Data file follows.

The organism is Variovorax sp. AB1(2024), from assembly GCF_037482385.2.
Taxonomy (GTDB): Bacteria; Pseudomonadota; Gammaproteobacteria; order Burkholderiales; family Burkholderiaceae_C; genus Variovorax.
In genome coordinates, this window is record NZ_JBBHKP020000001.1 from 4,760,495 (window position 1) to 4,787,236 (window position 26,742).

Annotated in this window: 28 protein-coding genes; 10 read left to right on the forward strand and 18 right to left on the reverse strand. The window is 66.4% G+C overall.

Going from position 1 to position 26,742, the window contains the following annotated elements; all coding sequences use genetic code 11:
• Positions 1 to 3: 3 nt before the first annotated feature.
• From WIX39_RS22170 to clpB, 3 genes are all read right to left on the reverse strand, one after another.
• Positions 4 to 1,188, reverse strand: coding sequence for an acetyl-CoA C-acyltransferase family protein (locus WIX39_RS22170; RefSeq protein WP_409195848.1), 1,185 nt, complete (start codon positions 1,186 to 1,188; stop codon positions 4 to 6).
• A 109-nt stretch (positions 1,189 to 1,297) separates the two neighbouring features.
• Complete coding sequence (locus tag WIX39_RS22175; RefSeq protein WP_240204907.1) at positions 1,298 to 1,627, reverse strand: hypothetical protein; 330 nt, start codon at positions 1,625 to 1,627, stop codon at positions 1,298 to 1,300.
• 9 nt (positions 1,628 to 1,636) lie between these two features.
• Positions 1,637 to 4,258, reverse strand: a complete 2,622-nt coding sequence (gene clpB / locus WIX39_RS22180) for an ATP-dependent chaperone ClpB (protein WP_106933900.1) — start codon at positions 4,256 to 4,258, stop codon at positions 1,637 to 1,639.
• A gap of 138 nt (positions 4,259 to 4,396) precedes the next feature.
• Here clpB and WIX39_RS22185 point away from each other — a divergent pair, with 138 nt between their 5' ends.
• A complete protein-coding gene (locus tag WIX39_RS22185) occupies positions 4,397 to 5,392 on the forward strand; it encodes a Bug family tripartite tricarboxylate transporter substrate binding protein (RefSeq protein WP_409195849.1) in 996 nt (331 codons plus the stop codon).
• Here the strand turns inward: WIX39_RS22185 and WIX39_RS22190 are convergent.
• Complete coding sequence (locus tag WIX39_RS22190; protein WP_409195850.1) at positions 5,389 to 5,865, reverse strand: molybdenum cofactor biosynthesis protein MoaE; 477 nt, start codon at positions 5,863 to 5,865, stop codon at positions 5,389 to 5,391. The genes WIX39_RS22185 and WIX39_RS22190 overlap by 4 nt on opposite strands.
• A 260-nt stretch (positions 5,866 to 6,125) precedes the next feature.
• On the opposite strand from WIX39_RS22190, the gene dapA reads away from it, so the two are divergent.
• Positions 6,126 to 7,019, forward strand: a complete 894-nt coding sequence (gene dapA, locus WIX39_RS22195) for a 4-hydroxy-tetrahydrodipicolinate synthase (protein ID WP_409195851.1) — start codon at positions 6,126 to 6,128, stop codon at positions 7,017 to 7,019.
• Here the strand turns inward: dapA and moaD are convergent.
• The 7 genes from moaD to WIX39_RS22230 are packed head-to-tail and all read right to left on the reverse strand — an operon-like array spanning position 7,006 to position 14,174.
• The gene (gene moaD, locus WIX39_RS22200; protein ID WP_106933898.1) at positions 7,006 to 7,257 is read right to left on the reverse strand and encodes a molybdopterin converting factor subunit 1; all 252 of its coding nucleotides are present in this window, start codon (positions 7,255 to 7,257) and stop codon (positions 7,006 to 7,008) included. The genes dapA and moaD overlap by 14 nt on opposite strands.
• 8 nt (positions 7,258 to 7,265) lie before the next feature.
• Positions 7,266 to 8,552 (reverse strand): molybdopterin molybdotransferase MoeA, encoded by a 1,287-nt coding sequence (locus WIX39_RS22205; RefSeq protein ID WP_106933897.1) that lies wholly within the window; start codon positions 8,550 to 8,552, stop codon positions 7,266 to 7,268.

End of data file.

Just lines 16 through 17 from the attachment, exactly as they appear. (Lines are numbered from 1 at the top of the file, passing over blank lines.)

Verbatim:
• Here the strand turns inward: WIX39_RS22185 and WIX39_RS22190 are convergent.
• Complete coding sequence (locus tag WIX39_RS22190; protein WP_409195850.1) at positions 5,389 to 5,865, reverse strand: molybdenum cofactor biosynthesis protein MoaE; 477 nt, start codon at positions 5,863 to 5,865, stop codon at positions 5,389 to 5,391. The genes WIX39_RS22185 and WIX39_RS22190 overlap by 4 nt on opposite strands.